The image above is the block adjacent to my studio/home in Brush Park. What you can’t tell from the image is that just four blocks south sits an increasingly active downtown district, while just four blocks north sits Midtown, a bustling cultural district and future home to Whole Foods, the first in the city.
How does a city-center neighborhood – a prime location in most metropolitan areas, (Gold Coast in Chicago or Chelsea in Manhattan) – fall to such a fate of disfunction?
Depending on the day, the theory, the school, the political undertones, etc., one is likely to get a mixed bag of reasons for Detroit’s drastic decline, that which began in the latter half of the 20th century and continues (rapidly) today. I’ve been revisiting several texts in recent weeks, largely to filter fodder to my students, who have been tasked with imagining what the future of Detroit will look like. A tall order indeed.
While this blog never intends to be solely Detroit specific, the city does have a tendency to serve as an immediate backdrop for much of my thinking and exploration. Further, I find it challenging and somewhat useless to talk about the role design can/does play in public good problem-solving without addressing my present landscape – a post-industrial poster child for the demise of the American Dream. A sad story indeed.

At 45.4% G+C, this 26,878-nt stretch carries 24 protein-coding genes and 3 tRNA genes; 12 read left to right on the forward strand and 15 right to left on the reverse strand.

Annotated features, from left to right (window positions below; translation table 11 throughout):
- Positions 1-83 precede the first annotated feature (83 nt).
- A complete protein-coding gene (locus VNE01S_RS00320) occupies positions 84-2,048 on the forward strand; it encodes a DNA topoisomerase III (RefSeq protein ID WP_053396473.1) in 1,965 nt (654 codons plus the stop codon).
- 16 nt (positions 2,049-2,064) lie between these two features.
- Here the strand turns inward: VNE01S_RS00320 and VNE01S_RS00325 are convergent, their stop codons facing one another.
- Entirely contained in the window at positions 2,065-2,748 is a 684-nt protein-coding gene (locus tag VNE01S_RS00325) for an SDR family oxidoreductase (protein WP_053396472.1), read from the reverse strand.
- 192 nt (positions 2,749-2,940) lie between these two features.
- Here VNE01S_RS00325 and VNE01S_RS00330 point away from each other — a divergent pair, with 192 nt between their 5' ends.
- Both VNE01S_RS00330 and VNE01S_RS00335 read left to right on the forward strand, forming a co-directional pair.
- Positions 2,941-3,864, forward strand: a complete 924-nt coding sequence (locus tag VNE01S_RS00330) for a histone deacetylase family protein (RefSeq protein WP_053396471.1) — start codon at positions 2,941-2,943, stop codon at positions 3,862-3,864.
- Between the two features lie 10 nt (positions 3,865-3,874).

Pete Saunder’s article addresses Detroit’s rapid decline in very accessible language. It’s a good read for anyone engaged in the realm of city-planning, urban studies, urban action and all the like. His main thesis is that Detroit, unlike any other major city, has consistently lacked planning for more than a century. No plan?! How can that be? Exactly…how can that be…